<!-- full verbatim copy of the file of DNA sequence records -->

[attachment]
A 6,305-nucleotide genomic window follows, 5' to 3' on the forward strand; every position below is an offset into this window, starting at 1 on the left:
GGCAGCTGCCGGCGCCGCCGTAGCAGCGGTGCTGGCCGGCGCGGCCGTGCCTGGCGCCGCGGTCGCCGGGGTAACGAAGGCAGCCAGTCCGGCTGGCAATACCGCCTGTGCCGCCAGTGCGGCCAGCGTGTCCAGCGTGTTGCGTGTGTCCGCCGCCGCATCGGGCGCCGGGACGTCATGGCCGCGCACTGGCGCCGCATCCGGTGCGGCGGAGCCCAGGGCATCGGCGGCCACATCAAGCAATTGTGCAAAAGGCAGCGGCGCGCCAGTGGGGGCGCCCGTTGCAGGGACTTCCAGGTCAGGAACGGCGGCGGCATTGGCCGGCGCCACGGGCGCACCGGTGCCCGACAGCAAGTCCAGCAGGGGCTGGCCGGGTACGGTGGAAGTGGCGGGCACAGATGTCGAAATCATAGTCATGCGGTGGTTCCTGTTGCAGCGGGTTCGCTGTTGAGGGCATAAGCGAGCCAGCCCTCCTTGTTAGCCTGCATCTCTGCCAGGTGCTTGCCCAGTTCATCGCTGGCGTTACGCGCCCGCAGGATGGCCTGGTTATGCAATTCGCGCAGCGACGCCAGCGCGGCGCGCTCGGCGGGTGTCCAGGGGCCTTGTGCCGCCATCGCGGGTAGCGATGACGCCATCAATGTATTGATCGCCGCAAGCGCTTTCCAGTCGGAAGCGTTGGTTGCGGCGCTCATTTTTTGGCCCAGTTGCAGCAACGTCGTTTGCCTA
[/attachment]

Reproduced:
A 6,305-nucleotide genomic window follows, 5' to 3' on the forward strand; every position below is an offset into this window, starting at 1 on the left:
GGCAGCTGCCGGCGCCGCCGTAGCAGCGGTGCTGGCCGGCGCGGCCGTGCCTGGCGCCGCGGTCGCCGGGGTAACGAAGGCAGCCAGTCCGGCTGGCAATACCGCCTGTGCCGCCAGTGCGGCCAGCGTGTCCAGCGTGTTGCGTGTGTCCGCCGCCGCATCGGGCGCCGGGACGTCATGGCCGCGCACTGGCGCCGCATCCGGTGCGGCGGAGCCCAGGGCATCGGCGGCCACATCAAGCAATTGTGCAAAAGGCAGCGGCGCGCCAGTGGGGGCGCCCGTTGCAGGGACTTCCAGGTCAGGAACGGCGGCGGCATTGGCCGGCGCCACGGGCGCACCGGTGCCCGACAGCAAGTCCAGCAGGGGCTGGCCGGGTACGGTGGAAGTGGCGGGCACAGATGTCGAAATCATAGTCATGCGGTGGTTCCTGTTGCAGCGGGTTCGCTGTTGAGGGCATAAGCGAGCCAGCCCTCCTTGTTAGCCTGCATCTCTGCCAGGTGCTTGCCCAGTTCATCGCTGGCGTTACGCGCCCGCAGGATGGCCTGGTTATGCAATTCGCGCAGCGACGCCAGCGCGGCGCGCTCGGCGGGTGTCCAGGGGCCTTGTGCCGCCATCGCGGGTAGCGATGACGCCATCAATGTATTGATCGCCGCAAGCGCTTTCCAGTCGGAAGCGTTGGTTGCGGCGCTCATTTTTTGGCCCAGTTGCAGCAACGTCGTTTGCCTA